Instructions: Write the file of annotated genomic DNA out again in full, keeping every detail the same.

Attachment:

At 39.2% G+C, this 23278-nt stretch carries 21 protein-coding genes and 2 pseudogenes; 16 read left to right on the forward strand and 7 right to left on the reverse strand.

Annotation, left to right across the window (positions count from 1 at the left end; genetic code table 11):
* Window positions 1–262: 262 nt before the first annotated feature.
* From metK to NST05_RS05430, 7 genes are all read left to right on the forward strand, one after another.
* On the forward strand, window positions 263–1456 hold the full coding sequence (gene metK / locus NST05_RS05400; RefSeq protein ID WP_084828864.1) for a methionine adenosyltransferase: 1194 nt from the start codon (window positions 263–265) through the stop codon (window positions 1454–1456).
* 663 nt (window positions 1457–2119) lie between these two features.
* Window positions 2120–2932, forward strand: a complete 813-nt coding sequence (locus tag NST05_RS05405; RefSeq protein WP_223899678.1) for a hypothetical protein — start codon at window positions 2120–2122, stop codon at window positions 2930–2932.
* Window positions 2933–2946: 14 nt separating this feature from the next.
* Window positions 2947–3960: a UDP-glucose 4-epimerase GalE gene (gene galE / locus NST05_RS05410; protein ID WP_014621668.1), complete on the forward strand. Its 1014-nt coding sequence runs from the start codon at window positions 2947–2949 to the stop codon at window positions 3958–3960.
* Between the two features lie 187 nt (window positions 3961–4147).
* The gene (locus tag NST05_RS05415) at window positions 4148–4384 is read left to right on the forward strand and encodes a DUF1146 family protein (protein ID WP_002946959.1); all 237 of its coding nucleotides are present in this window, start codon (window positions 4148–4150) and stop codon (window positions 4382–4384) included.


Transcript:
At 39.2% G+C, this 23278-nt stretch carries 21 protein-coding genes and 2 pseudogenes; 16 read left to right on the forward strand and 7 right to left on the reverse strand.

Annotation, left to right across the window (positions count from 1 at the left end; genetic code table 11):
* Window positions 1–262: 262 nt before the first annotated feature.
* From metK to NST05_RS05430, 7 genes are all read left to right on the forward strand, one after another.
* On the forward strand, window positions 263–1456 hold the full coding sequence (gene metK / locus NST05_RS05400; RefSeq protein ID WP_084828864.1) for a methionine adenosyltransferase: 1194 nt from the start codon (window positions 263–265) through the stop codon (window positions 1454–1456).
* 663 nt (window positions 1457–2119) lie between these two features.
* Window positions 2120–2932, forward strand: a complete 813-nt coding sequence (locus tag NST05_RS05405; RefSeq protein WP_223899678.1) for a hypothetical protein — start codon at window positions 2120–2122, stop codon at window positions 2930–2932.
* Window positions 2933–2946: 14 nt separating this feature from the next.
* Window positions 2947–3960: a UDP-glucose 4-epimerase GalE gene (gene galE / locus NST05_RS05410; protein ID WP_014621668.1), complete on the forward strand. Its 1014-nt coding sequence runs from the start codon at window positions 2947–2949 to the stop codon at window positions 3958–3960.
* Between the two features lie 187 nt (window positions 3961–4147).
* The gene (locus tag NST05_RS05415) at window positions 4148–4384 is read left to right on the forward strand and encodes a DUF1146 family protein (protein ID WP_002946959.1); all 237 of its coding nucleotides are present in this window, start codon (window positions 4148–4150) and stop codon (window positions 4382–4384) included.